Fredericia / Nanna Ditzel – Trinidad
» With Trinidad, Nanna Ditzel turned the modernist mantra of material reduction against its original intent. The cutout fretwork from the curved shell back not only lightens the visual density of the chair, but it also functions as a decorative element. Utilising new CNC technology, the Trinidad was heralded as a a breakthrough when presented in 1993.
Designing the Trinidad, Nanna Ditzel found inspiration in the elaborate fretwork from the so-called Gingerbread Facades, that she had often seen whilst on a holiday in the Caribbean Island of Trinidad.
“On Trinidad I saw how the facades of the houses nearly dissolves in light and shadow – almost like a lace – and I thought to myself: How can I use this for a chair?”
Like a Gingerbread facade, the Trinidad Chair gently plays with the sunlight, creating a sense of motion in the space. The lightweight design embraces the body and is designed to suit not only the setting, but also the person that sits on it.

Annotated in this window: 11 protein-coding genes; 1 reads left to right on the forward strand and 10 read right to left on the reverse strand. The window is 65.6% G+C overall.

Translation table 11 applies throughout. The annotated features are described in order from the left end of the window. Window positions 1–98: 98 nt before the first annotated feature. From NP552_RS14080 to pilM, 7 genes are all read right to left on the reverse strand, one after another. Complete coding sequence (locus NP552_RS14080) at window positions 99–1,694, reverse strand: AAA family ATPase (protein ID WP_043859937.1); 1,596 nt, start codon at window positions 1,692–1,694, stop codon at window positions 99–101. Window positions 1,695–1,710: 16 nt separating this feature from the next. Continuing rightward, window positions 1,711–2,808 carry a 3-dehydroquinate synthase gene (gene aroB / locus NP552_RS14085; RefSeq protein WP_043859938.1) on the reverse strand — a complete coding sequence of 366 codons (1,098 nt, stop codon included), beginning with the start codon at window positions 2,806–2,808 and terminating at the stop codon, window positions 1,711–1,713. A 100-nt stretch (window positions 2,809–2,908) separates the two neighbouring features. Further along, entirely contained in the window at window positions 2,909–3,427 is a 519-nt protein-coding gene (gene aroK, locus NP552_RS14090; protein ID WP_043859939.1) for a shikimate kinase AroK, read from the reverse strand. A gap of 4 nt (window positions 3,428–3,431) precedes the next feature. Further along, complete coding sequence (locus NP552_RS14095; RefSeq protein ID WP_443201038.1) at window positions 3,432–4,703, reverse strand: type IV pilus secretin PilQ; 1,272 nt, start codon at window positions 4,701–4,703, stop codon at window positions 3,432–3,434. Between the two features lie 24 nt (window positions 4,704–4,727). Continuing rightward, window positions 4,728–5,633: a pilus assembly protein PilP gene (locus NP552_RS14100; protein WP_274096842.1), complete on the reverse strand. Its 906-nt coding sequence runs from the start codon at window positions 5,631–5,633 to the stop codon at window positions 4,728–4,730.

The screen-shaped shells ensure formidable seating comfort for hours, and the sliced through seat and back compensates for a range of features that are normally impossible in plywood shell furniture: The body is always ventilated and the chair is always kept at room temperature, as well as providing excellent acoustics for an area where sound resonance should be reduced. This has made Trinidad a popular chair for concert halls and auditoriums, as well as private homes.
Quite remarkably the Trinidad chair was an immediate success for both private and public use when launched in 1993, where it remains so today, and has achieved the status of a modern classic and post-modern milestone in the history of plywood chairs.
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